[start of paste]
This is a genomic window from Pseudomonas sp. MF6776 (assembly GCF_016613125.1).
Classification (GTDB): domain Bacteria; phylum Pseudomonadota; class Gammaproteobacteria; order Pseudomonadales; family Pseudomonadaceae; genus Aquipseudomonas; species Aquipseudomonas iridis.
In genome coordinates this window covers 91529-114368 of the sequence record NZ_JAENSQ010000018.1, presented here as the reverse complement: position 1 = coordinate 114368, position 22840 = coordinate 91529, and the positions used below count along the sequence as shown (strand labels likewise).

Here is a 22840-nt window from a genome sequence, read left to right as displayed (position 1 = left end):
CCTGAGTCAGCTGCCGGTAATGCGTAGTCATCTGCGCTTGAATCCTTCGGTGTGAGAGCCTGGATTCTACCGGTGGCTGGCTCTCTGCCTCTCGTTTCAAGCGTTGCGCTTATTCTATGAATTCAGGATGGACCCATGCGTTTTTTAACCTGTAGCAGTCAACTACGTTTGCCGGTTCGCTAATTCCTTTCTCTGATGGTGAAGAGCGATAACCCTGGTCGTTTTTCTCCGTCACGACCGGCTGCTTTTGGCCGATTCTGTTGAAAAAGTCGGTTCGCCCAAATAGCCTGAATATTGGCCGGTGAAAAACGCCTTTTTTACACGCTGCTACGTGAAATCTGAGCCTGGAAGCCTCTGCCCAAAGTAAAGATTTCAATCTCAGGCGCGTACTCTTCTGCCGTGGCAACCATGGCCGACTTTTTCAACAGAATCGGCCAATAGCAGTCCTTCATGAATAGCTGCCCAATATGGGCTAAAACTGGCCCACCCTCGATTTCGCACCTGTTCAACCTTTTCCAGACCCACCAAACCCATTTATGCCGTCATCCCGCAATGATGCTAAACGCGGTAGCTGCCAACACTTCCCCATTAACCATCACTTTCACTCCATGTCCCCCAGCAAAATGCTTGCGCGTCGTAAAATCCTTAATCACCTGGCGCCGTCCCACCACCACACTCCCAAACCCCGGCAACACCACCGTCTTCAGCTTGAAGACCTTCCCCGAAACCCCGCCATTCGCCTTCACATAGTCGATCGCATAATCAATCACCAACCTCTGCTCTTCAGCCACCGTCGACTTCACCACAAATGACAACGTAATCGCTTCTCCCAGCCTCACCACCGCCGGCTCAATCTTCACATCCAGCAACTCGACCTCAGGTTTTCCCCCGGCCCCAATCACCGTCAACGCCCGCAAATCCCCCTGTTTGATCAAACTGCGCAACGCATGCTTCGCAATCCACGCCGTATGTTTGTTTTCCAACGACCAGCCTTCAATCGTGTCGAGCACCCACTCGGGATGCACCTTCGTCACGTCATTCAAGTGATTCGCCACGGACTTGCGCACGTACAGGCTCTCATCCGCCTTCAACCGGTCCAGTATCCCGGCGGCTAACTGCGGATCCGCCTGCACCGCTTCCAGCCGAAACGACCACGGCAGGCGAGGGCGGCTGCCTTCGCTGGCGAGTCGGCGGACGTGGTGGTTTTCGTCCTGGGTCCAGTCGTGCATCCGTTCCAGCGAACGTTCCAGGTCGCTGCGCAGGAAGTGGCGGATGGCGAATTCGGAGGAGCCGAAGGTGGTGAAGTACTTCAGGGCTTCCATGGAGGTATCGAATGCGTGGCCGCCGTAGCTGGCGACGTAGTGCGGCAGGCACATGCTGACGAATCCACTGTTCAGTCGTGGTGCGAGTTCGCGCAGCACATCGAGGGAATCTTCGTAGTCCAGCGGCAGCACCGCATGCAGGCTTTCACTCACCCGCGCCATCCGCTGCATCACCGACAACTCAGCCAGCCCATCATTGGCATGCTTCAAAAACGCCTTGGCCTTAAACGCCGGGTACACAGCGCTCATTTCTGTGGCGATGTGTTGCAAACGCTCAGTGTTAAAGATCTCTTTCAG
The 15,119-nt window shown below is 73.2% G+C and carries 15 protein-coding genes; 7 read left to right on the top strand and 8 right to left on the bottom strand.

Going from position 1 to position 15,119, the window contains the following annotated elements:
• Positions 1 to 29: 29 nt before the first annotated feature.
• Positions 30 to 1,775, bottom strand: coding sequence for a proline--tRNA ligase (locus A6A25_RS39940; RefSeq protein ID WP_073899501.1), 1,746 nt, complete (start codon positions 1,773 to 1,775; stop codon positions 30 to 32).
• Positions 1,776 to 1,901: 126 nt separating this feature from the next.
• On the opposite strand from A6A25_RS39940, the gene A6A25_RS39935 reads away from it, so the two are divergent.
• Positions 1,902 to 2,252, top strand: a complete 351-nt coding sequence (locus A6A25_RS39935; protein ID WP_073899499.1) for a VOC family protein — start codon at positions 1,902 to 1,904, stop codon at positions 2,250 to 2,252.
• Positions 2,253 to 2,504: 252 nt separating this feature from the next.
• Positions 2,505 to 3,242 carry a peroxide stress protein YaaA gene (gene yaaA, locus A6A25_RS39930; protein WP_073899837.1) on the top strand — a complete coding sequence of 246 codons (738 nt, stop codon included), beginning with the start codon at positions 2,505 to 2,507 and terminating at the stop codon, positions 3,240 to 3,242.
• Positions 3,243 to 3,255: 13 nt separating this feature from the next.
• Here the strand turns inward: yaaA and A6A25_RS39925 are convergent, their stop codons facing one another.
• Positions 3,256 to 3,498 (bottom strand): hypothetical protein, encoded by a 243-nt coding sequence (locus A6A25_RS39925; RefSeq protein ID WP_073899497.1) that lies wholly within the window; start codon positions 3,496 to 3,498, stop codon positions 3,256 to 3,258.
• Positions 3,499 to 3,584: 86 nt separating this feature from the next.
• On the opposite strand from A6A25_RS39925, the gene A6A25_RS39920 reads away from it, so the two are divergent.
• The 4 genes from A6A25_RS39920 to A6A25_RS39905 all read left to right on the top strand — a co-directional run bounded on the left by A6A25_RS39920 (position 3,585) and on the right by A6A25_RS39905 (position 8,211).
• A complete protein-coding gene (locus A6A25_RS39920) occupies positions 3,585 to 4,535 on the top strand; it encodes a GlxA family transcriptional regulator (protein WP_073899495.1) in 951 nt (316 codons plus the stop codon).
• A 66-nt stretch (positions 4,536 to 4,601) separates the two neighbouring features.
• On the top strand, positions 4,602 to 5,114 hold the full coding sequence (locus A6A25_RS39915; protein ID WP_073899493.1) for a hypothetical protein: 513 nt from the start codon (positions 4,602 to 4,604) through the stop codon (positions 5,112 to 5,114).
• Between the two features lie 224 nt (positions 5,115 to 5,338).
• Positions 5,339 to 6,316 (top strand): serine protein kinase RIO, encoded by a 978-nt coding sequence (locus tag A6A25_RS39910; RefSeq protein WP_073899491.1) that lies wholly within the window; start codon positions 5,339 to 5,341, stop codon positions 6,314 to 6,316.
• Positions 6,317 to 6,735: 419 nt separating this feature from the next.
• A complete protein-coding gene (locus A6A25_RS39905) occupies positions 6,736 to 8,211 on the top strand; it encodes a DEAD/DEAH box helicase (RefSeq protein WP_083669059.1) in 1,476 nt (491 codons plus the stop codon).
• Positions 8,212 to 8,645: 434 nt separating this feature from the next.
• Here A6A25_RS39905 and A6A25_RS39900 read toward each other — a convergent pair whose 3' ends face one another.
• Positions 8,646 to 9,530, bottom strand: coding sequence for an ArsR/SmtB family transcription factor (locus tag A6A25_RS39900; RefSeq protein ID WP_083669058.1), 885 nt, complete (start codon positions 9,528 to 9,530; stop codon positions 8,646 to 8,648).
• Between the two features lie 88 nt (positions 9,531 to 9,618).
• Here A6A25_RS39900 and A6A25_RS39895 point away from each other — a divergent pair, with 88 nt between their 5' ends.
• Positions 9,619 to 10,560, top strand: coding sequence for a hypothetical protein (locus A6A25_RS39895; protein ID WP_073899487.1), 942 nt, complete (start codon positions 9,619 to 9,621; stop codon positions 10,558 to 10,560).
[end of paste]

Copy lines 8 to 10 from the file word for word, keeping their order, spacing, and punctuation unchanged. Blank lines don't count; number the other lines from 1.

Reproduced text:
• Positions 1 to 29: 29 nt before the first annotated feature.
• Positions 30 to 1,775, bottom strand: coding sequence for a proline--tRNA ligase (locus A6A25_RS39940; RefSeq protein ID WP_073899501.1), 1,746 nt, complete (start codon positions 1,773 to 1,775; stop codon positions 30 to 32).
• Positions 1,776 to 1,901: 126 nt separating this feature from the next.